Clinical Therapy in Breastfeeding Patients is newly updated and revised, including 18 new syndromes and many new medications. It is the classic reference on the treatment of various syndromes in breastfeeding women. Specifically designed for healthcare professionals who treat these various syndromes, this text provides suitable medications and therapies for many
of the most common syndromes in breastfeeding mothers. Written by Dr. Thomas Hale, a leading authority on medication use in breastfeeding mothers, and Dr. Pamela Berens, a boarded obstetrician/gynecologist, this book provides suggestions on the best possible approach to managing the many conditions seen in breastfeeding mothers.
- Brief descriptions of numerous syndromes and medical conditions.
- Listing of preferred medications, their milk levels, and safety.
- Clinical tips for clinicians on how to medically approach management of these syndromes.
- Latest changes in medications available for these syndromes.
- Up-to-date references and suggested reading.
- Additional syndromes, including breast cancer, drug and substance abuse, insomnia, multiple sclerosis, obesity, Polycystic Ovary Syndrome, and Post Traumatic Stress Disorder.
Authors: Thomas W Hale, PhD, and Pamela Berens, MD
Total Pages: 544
|by Alicia Ingram
||Date Added: Thursday 10 February, 2011
|ILCA Print and Multimedia Reviews
February 2011 – Available at www.ILCA.org
Clinical Therapy in Breastfeeding Patients, 3rd edition
Thomas W Hale, PhD, and Pamela Berens, MD
Hale Publishing, 2010
540 pages, appendices, glossary, index, US$29.95
Orders: Orders: Hale Publishing, LP, 1712 N. Forest Street, Amarillo, TX 79106 USA
Tel: 806-376-9900; toll free: 800-378-1317; fax: 806-376-9901
E-mail: firstname.lastname@example.org; URL: www.iBreastfeeding.com
What medications are used to treat migraine headaches? Endometriosis? Low back pain? How safe are medications to a breastfeeding baby when its mother needs treatment for these conditions? The answer for these and for over 80 more conditions can be found in this book. Its particular usefulness resides in the clustering of treatment medications around individual conditions in dedicated chapters.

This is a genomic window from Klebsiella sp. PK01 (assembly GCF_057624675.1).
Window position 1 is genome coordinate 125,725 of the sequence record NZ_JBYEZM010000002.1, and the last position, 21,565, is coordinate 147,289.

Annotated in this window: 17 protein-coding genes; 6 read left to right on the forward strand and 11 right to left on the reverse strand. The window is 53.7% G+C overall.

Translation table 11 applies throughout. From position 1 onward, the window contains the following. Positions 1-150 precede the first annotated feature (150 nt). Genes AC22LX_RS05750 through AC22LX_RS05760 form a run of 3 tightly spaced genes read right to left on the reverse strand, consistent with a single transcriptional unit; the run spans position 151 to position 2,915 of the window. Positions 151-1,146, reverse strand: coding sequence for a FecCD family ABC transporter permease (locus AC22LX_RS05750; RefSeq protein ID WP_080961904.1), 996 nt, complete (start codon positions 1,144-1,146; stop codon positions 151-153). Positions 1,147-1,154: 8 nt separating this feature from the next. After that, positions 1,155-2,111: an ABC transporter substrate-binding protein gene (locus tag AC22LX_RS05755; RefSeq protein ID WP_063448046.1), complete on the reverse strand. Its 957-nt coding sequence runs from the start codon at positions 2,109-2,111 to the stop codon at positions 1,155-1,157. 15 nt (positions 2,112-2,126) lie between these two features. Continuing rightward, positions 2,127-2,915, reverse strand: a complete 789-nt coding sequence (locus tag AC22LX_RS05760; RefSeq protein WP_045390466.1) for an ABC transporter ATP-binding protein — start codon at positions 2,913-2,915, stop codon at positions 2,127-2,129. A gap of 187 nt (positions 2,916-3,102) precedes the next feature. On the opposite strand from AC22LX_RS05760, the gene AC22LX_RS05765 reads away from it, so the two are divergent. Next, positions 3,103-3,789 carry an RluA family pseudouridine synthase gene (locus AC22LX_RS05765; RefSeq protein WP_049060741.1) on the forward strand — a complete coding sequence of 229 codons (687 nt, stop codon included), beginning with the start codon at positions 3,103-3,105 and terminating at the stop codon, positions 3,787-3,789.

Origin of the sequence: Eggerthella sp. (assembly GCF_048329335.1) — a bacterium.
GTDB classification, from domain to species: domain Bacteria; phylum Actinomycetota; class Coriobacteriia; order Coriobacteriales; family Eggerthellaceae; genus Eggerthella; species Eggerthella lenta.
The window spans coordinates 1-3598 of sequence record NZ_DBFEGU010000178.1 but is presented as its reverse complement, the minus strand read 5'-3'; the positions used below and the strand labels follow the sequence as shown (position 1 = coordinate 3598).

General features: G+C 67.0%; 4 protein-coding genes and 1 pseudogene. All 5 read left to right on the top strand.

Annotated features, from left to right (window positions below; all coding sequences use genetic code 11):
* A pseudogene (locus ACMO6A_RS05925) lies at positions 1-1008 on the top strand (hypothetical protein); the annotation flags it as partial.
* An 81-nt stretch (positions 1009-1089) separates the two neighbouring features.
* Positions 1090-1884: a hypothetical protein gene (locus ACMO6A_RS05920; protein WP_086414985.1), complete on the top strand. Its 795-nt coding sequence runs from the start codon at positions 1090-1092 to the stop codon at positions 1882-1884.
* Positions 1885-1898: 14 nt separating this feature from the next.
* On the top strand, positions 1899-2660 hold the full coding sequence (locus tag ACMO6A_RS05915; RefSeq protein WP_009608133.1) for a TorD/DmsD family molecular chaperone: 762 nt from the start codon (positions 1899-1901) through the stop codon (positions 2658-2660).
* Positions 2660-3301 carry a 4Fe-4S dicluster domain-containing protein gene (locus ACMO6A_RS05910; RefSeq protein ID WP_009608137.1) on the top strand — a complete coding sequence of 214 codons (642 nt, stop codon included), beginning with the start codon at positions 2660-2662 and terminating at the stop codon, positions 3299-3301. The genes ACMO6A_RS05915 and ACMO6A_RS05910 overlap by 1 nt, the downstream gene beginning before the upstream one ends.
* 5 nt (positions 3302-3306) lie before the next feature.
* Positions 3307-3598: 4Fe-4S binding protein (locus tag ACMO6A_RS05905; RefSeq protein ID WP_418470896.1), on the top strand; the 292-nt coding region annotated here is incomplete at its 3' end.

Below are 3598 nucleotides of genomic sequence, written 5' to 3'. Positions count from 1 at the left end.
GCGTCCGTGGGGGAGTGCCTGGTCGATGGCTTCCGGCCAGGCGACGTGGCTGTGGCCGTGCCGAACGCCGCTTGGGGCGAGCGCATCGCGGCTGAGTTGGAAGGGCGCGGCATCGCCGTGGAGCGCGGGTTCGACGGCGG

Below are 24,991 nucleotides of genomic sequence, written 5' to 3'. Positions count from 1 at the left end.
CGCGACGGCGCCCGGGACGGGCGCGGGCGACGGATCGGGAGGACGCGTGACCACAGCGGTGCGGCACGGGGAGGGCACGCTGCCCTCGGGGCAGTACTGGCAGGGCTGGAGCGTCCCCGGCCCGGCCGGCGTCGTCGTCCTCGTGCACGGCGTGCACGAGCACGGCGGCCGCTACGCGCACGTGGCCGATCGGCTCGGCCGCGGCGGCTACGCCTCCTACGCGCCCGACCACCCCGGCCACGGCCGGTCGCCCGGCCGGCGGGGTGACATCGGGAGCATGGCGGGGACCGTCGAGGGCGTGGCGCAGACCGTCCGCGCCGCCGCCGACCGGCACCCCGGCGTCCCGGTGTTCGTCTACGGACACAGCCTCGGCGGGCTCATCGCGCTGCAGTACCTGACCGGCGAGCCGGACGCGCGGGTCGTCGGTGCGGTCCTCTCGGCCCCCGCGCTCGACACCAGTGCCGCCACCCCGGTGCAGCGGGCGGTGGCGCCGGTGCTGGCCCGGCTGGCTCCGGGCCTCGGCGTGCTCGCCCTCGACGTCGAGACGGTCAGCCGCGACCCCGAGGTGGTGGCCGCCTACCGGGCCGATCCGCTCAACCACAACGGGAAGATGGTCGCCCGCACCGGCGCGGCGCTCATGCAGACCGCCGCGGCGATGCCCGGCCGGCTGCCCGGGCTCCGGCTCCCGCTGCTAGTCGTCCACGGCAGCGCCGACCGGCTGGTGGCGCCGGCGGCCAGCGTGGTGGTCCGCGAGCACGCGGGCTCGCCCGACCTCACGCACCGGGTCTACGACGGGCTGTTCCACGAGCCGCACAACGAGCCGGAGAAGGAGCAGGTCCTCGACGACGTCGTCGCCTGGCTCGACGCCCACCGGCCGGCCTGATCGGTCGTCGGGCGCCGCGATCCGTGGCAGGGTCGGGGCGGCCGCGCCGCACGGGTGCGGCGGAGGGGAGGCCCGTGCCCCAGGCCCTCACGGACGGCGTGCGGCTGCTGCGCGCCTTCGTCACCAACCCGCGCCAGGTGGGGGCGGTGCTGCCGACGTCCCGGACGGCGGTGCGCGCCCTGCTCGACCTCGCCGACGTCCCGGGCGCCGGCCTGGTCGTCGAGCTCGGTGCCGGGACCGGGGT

Clinical Therapy in Breastfeeding Patients reframes and expands on information published in Medications in Mothers’ Milk (MMM) with the practicing clinician in mind. The length of coverage of a particular drug varies for each condition. For example, the Comment on metoclopramide spans 1.5 pages in Insufficient Milk Supply, 1 page in Migraine Headache, 12 lines in the section of Anesthetic Agents, and 8 lines in Tension Headache.
Each chapter contains the basic description of the condition/syndrome and its therapy, a list of treatment options and of medications (with the familiar AAP breastfeeding compatibility recommendation, Hale’s lactation risk category, recommended infant dose, and pregnancy risk category), concluding tips for the clinician according to currently recommended therapy(ies) based on evidence, and a short list of suggested reading. The reader is referred to MMM for the primary citations, which will limit the usefulness of this book for some. The Glossary is a list of abbreviations that is not in alphabetic order. The index pages are not numbered.
Lactation consultants will be particularly interested in 2 appendices, both of which should be at the fingertip of any practitioners caring from breastfeeding couples. Managing Hyperbilirubinemia in Healthy Term Newborns: The AAP Practice Standard tabulates baby’s age, bilirubin levels and recommended treatments in a user-friendly way. Guidelines for Glucose Monitoring and Treatment of Hypoglycemia in Term Breastfed Neonates brings up key points from the Academy of Breastfeeding Medicine’ Clinical Protocol #1.
Clinicians will find Clinical Therapy in Breastfeeding Patients both informative and easy to use, and should consult it regularly when caring for breastfeeding mothers and babies.
Nicole J Bernshaw, MSc, IBCLC
Salt Lake City, Utah USA..
Rating: [4 of 5 Stars]